Cohan is living his best life!

Cohan is living his best life!

February 27, 2024

Everyone says that Cohan has achieved so much since he began riding.

Cohan is an adult rider in his thirties. He has been riding at RDA for about 14 months.

When he started Cohan was a man of few words. Now, after riding for over a year, he is more chatty, and he engages and connects more with other people. He has also gained lots of transferable skills that assist him in his everyday life and in his community.

We need more trained volunteers and coaches to support Cohan, and other riders like him, to live their best lives.

Here’s what his Nana, Helen, had to say.

“Cohan started RDA with his caregiver and he was happy to brush the pony. He is not able to concentrate for long but he loved Christmas and having Santa there. But after that excitement he got bored and so we considered quitting because we didn’t want to waste everybody’s time. I went down to RDA to tell them and they said: “Give us a few weeks – we will see if he changes his mind.” Within two or three weeks they had him up on the back of the horse and he’s loving it! He misses it when it is the school holidays, and is always asking when it is time to go and see the horses. I have seen the RDA people working alongside him at his pace and giving him a sense of belonging in the community. What he has achieved is brilliant!”

Helen says at first Cohan did not want to get on a horse. His trained and qualified Coach, Dorothee, knew how to help him.  She had him practicing using a barrel so he would know how to get on and off his horse. She also familiarised him with the process and organised for him to be at the mounting block next to her so he could see the horse come, wait and then go.

With good support and coaching Cohan did get on his horse. It was for just a short time – about 10 minutes – and he needed four people to be around him, but he was on!

Now, he has just one person leading the horse and he is able to last for the full riding session. Cohan does not want to get off his horse.

Kelly, his caregiver, talks about the changes she has seen in Cohan.

“Cohan is doing so well with horse riding, every Thursday he is asking if he is going to go to horse riding. When we first started going to RDA, Cohan wasn’t so keen and struggled to get on the horse. The people at RDA were very patient with him and started small. Cohan can now get on the horse himself. Before he gets on the horse, he does his exercises and this has helped with his mobility. The people at RDA have done such a wonderful job with Cohan and it is a joy to see every time he gets onto the horse and achieves a goal.”

Kelly talks about the importance of our RDA people – we know the value of our RDA people and the amazing input they have into the outcomes for our disabled riders.

We don’t do pony rides! Our RDA ride teams are highly skilled and knowledgeable but we all recognise the ongoing need to train and learn.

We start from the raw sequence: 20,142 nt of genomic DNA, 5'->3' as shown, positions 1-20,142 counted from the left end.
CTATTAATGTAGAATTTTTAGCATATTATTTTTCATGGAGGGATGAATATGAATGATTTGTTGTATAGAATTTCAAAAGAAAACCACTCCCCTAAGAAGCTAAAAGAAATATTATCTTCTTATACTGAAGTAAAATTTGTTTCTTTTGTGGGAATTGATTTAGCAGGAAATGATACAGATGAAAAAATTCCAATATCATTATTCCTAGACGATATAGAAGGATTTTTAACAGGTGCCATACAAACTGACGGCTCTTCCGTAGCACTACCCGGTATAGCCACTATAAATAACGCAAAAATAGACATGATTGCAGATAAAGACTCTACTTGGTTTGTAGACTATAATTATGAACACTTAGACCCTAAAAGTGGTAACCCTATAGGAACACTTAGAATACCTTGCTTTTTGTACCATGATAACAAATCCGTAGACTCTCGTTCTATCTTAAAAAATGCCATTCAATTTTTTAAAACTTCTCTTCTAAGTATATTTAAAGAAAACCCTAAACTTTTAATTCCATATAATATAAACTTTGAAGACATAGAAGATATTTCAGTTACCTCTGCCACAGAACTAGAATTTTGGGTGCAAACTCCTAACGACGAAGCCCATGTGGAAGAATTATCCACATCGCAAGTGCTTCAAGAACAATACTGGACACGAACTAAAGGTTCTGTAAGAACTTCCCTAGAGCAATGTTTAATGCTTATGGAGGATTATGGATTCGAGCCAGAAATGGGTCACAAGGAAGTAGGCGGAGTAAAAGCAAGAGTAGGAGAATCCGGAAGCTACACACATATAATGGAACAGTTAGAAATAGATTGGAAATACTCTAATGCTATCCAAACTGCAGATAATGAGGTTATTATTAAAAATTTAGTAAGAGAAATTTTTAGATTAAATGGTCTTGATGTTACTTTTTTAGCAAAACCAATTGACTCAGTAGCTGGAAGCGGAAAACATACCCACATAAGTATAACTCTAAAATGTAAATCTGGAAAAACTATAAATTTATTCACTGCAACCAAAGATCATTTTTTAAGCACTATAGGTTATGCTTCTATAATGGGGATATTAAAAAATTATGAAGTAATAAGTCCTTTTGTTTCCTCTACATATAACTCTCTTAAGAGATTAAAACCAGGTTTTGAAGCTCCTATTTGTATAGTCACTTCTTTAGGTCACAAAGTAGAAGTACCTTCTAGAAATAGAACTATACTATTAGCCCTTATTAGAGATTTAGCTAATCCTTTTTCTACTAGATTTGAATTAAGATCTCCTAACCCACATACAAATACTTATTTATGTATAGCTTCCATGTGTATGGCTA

Cohan thrived in the RDA environment where he was supported by skilled and knowledgeable RDA people who knew how to help him.  We need more of these people to help our riders every day.

Cohan is learning to hold the reins correctly. This improves his fine motor skills and his grip.  He is using the reins to steer his horse and in the process he is learning left and right and how to encourage the horse to move towards the location that he wants. It is great for him to enjoy being in control and understand the concept of being in charge.

The benefits of therapeutic horse riding can be obvious such as Cohan just being outside in the fresh air and just being active. Before he goes riding he does his exercises – so the reward of horse riding is a great incentive to get his exercises done.  They no longer are a chore.

With the improvement in his balance and core strength he can ride to the nearby Shingle Beach with one of his RDA people beside him. How cool is that? His improved posture on the horse has also meant an improved posture on the ground when Cohan walks.

Not so obvious benefits are how much better he is at following instructions, how he can wait his turn and he is now listening, acknowledging and replying.  He says hello and will thank his team at the end of the ride session and say goodbye. These are such important skills for Cohan to help him be confident in communicating with his peers and in his community.

Cohan has progressed so much he has achieved his initial goals and is moving onto new goals that further develop his life skills and confidence.

Cohan has been supported every step of the way by his great coach and volunteers – who know how to set goals to enable Cohan to achieve, and then how to set him up to succeed.

Riding has been a positive influence in Cohan’s life and he is very proud of what he has achieved.

Cohan is enjoying riding. But there are so many others that are on the waiting list. Waiting for the availability of suitably trained volunteers and Coaches to support them on their riding journeys.

Having trained Coaches and volunteers is critical to supporting our riders.  We need to constantly upskill and train our dedicated RDA people and you can help. Give a gift and make a difference for disabled children and adults.

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